So, in case you hadn’t heard, the Olympics have started. The opening ceremony was last night, and, to my excitement, the ceremony featured famous characters from British Literature. I think this was a fantastic idea! Seeing Mary Poppins float down from the sky, and a giant sized Voldemort, and Peter Pan, and the Red Queen…
The reason that I think it connected with me so much (other than the fact that, as you may have gathered, I rather like children’s books) is that books are one of the ways that we can really get a sense of a place. When we are children (or really, even when we are grown up), we can only really know what a place is like is through stories. We can see pictures, sure, but they can’t really evoke to us what it is like to be a person standing in the shoes of someone walking down a street in London – the smells, the noises, the characters you meet. Before I traveled to England, the England I knew was through books. Even books, like Alice in Wonderland, or Peter Pan, that are set in fantastical setting, lets the reader know what people in different places are like.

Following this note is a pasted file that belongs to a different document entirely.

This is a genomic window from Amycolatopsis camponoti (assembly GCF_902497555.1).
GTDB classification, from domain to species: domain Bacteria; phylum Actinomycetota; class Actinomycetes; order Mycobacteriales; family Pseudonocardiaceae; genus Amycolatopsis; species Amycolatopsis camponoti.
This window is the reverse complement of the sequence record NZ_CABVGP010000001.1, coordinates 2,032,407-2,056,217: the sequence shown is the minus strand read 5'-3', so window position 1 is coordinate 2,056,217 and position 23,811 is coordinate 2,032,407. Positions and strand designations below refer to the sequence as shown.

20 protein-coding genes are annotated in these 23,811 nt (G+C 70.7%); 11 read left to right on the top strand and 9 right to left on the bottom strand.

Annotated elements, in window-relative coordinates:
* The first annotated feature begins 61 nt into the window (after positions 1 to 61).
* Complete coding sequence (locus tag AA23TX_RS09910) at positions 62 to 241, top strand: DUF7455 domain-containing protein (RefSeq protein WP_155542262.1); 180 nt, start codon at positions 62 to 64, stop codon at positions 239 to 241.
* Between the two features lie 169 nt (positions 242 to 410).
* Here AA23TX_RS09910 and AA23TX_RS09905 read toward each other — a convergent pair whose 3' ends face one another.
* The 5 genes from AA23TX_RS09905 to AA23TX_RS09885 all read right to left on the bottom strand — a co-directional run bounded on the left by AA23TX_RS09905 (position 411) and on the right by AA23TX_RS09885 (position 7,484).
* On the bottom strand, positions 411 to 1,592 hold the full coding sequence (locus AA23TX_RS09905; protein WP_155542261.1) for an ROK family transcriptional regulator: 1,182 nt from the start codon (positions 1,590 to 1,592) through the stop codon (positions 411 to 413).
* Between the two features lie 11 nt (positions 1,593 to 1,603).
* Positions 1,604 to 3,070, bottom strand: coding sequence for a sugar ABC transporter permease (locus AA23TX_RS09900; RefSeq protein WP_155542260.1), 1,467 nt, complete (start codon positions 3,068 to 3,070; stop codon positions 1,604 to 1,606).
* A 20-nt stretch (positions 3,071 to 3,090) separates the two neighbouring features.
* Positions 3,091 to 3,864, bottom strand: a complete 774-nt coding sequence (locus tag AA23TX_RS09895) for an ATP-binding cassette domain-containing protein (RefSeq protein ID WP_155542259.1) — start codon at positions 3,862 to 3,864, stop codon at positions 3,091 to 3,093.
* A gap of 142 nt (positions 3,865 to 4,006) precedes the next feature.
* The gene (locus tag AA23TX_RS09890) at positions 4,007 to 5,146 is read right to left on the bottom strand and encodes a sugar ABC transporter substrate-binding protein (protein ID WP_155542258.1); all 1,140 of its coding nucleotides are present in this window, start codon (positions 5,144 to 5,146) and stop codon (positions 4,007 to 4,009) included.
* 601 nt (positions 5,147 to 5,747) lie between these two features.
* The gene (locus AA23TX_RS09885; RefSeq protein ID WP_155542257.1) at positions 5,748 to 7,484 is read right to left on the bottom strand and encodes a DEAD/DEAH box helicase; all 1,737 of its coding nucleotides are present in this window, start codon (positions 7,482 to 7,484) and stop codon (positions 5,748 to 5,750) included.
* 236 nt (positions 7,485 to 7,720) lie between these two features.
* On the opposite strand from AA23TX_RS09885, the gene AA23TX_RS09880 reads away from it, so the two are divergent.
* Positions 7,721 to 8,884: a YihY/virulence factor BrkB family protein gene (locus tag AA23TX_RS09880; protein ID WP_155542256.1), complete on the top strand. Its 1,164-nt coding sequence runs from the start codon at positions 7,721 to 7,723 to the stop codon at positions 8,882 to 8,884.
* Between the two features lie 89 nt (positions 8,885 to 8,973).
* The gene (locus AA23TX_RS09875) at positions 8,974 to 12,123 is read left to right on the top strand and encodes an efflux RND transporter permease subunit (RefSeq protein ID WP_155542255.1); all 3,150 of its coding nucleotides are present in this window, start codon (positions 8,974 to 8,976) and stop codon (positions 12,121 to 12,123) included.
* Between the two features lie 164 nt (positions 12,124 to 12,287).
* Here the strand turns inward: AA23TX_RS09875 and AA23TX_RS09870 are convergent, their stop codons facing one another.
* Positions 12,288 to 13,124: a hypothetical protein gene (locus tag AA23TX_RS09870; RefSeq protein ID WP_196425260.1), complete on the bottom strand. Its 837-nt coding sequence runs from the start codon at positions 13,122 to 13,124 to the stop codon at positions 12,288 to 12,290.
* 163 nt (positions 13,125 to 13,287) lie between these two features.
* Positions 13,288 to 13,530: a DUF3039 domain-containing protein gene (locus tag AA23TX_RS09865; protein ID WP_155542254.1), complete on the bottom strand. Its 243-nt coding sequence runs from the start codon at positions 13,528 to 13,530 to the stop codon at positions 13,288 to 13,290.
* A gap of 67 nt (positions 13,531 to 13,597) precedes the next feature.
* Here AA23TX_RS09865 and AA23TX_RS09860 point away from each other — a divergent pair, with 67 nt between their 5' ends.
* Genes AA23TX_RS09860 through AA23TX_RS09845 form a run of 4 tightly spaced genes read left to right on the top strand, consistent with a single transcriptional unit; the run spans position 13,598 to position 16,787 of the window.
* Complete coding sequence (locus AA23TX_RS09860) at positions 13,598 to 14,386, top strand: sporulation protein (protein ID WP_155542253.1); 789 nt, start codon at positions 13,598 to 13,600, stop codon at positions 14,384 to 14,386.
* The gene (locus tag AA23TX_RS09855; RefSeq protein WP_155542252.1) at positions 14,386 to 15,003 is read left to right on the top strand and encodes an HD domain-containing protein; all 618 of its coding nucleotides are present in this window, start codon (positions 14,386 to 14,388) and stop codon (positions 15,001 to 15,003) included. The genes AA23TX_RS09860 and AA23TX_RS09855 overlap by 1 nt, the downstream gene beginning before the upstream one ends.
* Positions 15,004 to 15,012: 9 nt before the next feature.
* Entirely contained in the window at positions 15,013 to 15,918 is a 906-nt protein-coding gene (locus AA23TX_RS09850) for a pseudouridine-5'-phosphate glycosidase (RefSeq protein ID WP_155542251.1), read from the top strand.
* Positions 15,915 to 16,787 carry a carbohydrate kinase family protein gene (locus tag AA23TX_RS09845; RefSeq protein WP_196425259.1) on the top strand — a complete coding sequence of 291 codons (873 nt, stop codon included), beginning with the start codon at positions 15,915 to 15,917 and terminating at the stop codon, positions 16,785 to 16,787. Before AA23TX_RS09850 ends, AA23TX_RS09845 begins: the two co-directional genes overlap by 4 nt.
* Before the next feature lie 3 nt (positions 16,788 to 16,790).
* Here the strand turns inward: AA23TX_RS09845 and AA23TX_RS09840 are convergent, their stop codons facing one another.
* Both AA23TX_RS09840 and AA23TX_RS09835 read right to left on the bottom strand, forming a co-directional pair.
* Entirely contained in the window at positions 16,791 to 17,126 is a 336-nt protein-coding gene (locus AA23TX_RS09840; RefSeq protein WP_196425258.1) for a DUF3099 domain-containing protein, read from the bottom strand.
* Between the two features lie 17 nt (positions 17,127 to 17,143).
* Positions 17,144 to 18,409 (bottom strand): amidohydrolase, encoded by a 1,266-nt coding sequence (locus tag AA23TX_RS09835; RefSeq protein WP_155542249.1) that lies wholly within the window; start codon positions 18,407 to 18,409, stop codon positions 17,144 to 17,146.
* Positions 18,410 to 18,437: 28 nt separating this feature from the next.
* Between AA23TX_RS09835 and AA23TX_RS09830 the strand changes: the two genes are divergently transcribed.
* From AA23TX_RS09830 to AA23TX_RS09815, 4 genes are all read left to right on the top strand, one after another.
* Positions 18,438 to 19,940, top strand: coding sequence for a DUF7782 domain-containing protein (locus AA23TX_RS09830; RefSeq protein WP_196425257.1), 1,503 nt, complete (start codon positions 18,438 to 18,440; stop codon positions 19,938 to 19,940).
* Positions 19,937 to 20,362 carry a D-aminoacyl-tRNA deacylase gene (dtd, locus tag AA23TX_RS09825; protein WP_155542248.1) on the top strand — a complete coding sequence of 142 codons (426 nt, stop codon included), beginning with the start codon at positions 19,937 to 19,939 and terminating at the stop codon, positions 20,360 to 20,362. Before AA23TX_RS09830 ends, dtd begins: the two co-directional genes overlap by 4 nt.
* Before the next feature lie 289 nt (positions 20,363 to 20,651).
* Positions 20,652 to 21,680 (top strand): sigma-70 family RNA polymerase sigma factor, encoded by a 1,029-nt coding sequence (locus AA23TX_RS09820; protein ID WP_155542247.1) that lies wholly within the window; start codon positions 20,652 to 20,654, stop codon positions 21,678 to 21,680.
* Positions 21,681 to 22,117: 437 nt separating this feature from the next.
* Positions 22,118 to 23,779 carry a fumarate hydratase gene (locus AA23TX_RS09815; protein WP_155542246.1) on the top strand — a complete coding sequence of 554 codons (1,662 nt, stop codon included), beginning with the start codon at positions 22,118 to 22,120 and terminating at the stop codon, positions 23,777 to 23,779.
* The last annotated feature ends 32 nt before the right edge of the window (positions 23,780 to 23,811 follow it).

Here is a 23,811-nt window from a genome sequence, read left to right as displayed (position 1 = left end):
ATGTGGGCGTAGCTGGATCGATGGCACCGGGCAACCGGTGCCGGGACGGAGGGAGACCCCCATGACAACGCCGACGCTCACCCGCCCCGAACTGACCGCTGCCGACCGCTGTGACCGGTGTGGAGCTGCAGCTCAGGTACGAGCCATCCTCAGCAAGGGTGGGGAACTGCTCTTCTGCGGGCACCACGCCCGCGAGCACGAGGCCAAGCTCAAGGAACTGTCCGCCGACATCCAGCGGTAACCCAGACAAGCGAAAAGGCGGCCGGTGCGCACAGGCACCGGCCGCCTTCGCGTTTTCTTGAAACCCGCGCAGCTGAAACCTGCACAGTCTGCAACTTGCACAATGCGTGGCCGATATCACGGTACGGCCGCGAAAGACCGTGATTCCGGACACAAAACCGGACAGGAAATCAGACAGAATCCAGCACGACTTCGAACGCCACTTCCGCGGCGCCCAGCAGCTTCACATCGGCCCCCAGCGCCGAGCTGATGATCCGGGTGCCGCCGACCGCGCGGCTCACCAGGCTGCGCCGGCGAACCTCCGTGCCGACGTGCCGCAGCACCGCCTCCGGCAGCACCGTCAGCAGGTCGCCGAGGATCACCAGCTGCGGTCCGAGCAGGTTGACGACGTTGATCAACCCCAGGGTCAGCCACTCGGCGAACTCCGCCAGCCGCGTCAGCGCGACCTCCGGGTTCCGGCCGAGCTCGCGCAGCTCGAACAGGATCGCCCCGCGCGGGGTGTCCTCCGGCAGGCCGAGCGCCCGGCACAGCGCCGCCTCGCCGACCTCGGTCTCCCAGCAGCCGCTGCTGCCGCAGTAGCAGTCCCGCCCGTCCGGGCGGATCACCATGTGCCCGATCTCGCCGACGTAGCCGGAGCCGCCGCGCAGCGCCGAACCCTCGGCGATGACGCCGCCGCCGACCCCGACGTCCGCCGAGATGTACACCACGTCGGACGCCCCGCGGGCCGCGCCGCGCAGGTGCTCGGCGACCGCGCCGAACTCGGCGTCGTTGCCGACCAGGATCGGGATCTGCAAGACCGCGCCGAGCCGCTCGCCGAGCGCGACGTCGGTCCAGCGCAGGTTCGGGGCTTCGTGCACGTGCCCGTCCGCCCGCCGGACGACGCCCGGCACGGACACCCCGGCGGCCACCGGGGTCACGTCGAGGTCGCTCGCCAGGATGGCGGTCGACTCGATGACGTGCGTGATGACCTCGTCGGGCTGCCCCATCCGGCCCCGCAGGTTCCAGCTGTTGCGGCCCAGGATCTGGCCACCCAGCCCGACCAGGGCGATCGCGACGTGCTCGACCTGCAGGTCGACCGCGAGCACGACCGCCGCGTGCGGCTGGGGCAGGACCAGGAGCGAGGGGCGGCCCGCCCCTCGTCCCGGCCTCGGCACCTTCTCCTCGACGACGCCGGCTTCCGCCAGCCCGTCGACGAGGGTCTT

Reading enables us to discover new places, both real and imaginary. But they also make the real seem like magical places. Who didn’t want to visit Kensington Gardens are peek behind the bushes for fairies after reading Peter Pan? Or see if they couldn’t find Platform 9 and 3/4 at a London train station after reading Harry Potter?
I have never been to Diagon Alley, or fallen down a rabbit hole, or flown to Neverland. But somehow, after reading about them, I feel like when next I visit London, I might be able to.